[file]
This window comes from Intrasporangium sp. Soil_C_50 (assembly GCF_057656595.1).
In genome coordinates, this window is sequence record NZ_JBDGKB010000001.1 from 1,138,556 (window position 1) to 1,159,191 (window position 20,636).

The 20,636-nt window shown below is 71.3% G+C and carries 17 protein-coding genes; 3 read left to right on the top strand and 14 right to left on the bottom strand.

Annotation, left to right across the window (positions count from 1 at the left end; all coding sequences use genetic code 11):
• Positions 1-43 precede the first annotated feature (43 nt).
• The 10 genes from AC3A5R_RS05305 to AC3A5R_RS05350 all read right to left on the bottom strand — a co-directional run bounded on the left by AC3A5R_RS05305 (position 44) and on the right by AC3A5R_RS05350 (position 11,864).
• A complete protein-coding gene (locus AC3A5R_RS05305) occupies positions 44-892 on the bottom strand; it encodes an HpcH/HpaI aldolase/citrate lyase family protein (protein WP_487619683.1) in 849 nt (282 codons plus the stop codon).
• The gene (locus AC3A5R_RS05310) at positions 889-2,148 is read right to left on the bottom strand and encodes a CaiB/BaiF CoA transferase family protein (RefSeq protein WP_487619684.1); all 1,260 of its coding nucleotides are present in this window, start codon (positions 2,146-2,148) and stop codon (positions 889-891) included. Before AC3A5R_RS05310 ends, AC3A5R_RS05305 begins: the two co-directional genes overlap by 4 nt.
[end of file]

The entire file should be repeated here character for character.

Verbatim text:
This window comes from Intrasporangium sp. Soil_C_50 (assembly GCF_057656595.1).
In genome coordinates, this window is sequence record NZ_JBDGKB010000001.1 from 1,138,556 (window position 1) to 1,159,191 (window position 20,636).

The 20,636-nt window shown below is 71.3% G+C and carries 17 protein-coding genes; 3 read left to right on the top strand and 14 right to left on the bottom strand.

Annotation, left to right across the window (positions count from 1 at the left end; all coding sequences use genetic code 11):
• Positions 1-43 precede the first annotated feature (43 nt).
• The 10 genes from AC3A5R_RS05305 to AC3A5R_RS05350 all read right to left on the bottom strand — a co-directional run bounded on the left by AC3A5R_RS05305 (position 44) and on the right by AC3A5R_RS05350 (position 11,864).
• A complete protein-coding gene (locus AC3A5R_RS05305) occupies positions 44-892 on the bottom strand; it encodes an HpcH/HpaI aldolase/citrate lyase family protein (protein WP_487619683.1) in 849 nt (282 codons plus the stop codon).
• The gene (locus AC3A5R_RS05310) at positions 889-2,148 is read right to left on the bottom strand and encodes a CaiB/BaiF CoA transferase family protein (RefSeq protein WP_487619684.1); all 1,260 of its coding nucleotides are present in this window, start codon (positions 2,146-2,148) and stop codon (positions 889-891) included. Before AC3A5R_RS05310 ends, AC3A5R_RS05305 begins: the two co-directional genes overlap by 4 nt.